Halting electrolysis in water pipes, fixing a leaky chimney

By , Special to The Christian Science Monitor

Q. Our 18-year-old residential copper water lines are troubled by electrolysis. The water appears to be dissolving the copper in the pipes, thus staining the tub and basins a bluish-green. Some pipes have pinholes, and leak. We've tried a number of solutions, such as a dielectric union, and have even separated the electrical system and grounded the water lines to an outside copper stake that is driven into the ground. Even so, the problem persists. What is the answer? Philip J. Roe Buena Vista, Colo.

For those who don't know about electrolysis, the problem results in disintegration at the connection between the copper and iron pipes. An electrolytic fitting between dissimilar metals thwarts the reaction.

Ask an experienced commercial water-softening firm to test the water to determine its mineral content and recommend a water conditioner to remove the offending minerals. That done, the bluish-green discoloration should disappear.

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The mechanical device that softens the water will also clean out the pipes, but at the same time it may produce some leaks. Wherever leaks occur, you will have to replace the pipes.

Q. Our house has an open-beam ceiling, a roof pitch of 3 inches in 12, and a large, used-brick chimney piercing it. Reflashing of the chimney and replacing bricks above the flashing have not prevented leaks. The roofer says the flashing should be recaulked every couple of years. I think the counterflashing should be installed with the top embedded in the masonry so that periodic caulking is unnecessary. Someone recommends a steel chimney pan with the edges folded down over the brick one course above where the counterflashing is embedded. Should we tear down the top of the chimney and start over again?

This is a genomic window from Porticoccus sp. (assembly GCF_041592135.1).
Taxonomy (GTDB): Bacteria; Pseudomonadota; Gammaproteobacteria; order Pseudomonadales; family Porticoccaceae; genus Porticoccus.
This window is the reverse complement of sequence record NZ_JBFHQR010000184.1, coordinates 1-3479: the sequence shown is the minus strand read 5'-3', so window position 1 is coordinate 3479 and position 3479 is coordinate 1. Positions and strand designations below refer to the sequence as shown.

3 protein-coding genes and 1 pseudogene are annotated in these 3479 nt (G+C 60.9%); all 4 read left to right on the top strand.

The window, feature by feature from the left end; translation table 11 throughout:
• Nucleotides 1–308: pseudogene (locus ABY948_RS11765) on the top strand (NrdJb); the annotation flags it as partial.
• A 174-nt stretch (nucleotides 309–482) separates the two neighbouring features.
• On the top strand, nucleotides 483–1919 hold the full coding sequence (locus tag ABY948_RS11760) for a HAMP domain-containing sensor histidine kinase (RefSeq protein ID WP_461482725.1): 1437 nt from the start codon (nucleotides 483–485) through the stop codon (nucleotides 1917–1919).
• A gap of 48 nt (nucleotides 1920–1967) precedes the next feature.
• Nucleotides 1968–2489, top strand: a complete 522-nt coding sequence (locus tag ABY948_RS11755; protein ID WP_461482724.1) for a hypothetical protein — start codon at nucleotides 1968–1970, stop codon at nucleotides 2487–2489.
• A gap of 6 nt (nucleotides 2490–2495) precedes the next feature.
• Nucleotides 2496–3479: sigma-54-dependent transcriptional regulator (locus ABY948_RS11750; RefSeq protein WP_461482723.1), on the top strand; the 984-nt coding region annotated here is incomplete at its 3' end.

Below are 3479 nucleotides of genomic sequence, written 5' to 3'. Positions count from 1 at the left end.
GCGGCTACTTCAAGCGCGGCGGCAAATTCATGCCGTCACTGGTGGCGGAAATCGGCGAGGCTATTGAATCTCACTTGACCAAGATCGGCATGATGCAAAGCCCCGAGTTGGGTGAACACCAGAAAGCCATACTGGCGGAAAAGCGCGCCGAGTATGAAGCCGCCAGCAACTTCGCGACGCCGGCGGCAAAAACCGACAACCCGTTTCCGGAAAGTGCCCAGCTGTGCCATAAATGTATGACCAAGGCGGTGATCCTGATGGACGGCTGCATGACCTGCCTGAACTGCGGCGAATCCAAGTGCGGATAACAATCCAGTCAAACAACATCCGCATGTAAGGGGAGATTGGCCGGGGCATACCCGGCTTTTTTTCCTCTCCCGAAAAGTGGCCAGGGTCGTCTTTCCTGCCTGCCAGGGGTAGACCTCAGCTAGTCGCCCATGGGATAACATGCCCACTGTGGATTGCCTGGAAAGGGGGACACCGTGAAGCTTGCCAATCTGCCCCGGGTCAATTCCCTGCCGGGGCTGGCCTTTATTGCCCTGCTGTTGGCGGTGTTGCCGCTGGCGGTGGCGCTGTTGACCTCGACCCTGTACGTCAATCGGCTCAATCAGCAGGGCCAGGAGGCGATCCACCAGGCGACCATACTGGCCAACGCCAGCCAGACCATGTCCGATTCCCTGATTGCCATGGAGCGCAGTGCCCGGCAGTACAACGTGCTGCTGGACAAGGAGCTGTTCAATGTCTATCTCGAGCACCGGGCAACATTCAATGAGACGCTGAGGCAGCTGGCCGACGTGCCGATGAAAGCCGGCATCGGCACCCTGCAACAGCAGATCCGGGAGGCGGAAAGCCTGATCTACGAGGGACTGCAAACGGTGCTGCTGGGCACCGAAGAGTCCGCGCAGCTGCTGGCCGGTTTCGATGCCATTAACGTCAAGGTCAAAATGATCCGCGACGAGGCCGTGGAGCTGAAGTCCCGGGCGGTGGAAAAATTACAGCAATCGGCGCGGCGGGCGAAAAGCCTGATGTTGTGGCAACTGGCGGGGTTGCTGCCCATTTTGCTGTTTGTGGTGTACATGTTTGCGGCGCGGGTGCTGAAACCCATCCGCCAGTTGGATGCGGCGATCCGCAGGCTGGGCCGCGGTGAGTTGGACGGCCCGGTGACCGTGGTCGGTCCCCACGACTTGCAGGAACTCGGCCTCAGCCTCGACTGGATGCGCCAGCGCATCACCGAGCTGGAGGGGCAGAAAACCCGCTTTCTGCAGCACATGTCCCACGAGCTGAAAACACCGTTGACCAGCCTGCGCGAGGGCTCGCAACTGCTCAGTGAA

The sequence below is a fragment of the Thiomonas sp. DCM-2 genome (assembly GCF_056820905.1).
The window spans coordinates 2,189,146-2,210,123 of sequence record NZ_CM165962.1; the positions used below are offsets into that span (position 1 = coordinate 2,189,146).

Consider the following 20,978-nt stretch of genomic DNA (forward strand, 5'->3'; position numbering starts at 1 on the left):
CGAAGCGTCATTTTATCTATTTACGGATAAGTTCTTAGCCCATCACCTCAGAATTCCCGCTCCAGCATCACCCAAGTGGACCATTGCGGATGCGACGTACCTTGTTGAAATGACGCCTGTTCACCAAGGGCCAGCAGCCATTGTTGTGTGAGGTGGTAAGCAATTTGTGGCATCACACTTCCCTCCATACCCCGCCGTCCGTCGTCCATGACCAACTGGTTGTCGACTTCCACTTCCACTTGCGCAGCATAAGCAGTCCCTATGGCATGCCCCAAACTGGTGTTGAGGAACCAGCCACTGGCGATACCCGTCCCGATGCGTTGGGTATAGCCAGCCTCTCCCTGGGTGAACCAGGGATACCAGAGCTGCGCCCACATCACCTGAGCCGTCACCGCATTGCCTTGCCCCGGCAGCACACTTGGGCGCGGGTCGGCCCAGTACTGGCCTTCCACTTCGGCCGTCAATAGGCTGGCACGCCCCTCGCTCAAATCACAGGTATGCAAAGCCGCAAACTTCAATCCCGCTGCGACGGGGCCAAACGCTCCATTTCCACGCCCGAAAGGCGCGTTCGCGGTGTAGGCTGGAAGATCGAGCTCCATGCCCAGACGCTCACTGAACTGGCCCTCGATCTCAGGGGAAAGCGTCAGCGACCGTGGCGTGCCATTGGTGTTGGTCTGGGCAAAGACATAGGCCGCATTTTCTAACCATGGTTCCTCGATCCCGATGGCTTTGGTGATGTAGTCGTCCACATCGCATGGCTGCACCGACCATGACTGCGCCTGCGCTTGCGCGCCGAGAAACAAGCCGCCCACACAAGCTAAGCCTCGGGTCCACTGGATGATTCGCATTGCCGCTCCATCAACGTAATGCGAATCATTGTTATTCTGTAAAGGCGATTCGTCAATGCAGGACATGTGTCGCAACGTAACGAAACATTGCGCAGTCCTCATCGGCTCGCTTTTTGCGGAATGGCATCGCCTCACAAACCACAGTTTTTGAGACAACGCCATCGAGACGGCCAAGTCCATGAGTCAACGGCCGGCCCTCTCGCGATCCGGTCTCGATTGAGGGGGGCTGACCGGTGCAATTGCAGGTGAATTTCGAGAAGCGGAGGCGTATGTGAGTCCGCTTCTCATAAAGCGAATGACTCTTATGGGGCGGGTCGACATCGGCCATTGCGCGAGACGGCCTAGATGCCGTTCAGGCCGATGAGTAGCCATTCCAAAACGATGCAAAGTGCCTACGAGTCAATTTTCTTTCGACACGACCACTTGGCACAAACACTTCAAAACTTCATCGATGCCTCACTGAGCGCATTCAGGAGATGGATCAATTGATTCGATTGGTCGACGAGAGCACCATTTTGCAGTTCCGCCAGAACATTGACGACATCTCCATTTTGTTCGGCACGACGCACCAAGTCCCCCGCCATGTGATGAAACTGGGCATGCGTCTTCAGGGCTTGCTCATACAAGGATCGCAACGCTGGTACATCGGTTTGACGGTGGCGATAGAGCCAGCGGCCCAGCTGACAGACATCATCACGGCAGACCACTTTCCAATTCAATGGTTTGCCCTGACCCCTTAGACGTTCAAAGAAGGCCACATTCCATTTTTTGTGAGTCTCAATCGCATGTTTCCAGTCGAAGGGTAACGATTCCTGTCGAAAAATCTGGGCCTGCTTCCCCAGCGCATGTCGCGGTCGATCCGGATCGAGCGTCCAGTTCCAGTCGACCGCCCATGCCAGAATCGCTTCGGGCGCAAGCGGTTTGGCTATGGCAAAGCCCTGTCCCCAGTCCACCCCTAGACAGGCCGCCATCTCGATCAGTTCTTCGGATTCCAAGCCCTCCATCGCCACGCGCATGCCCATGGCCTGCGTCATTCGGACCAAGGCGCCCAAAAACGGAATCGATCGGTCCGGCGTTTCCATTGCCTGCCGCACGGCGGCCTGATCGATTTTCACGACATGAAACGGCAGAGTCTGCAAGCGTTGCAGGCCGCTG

Bruce H. Morgan Annapolis, Md.

Do you have a ''cricket'' on the back/high side of the chimney? A cricket is a small, false canted roof designed to throw off water from behind the chimney.

Metal flashing and counterflashing wherever the roof meets the chimney walls is a normal requirement. All flashing should be adequately bent, lapped, and sealed with a resilient caulking compound equal to polysulfide, butyl, or silicone rubber. The sealant needs regular maintenance. The upper counterflashing is let in and caulked at slits, usually in the mortar joints just above the roofline. Each metal flashing lap is a potential leaker, especially if the sealant has dried and cracked.

At this distance, I see no reason to tear down the chimney merely to place, replace, or caulk new or old flashing or counterflashing. Check the horizontal joint between the last and the next-to-last flue tile atop the chimney, and seal it if necessary. Another likely place for leaks is the poured cap atop the chimney. There the flue liner should extend 2 or 3 inches above the concrete cap. The cap should slope down and away from the flue to positively drain the rainwater. Check the joint between the flue liner and the poured cap. Heat expanding and contracting the flue may develop a crack between it and the poured cap. Caulk it! Replace the concrete cap if it is cracked or has a reverse pitch.

In a freeze/thaw climate, avoid applying a silicone sealer to the outside face of the chimney, since such sealing may trap moisture inside the brickwork.

The Brick Institute of America's technical notes No. 19B, revised as of June 1980, discusses a prefabricated chimney cap in preference to a poured-in-place cap, metal rain caps, and preferred sealants. The institute's address is 1750 Old Meadow Road, McLean, Va. 22101. The phone number is (703) 893-4010.

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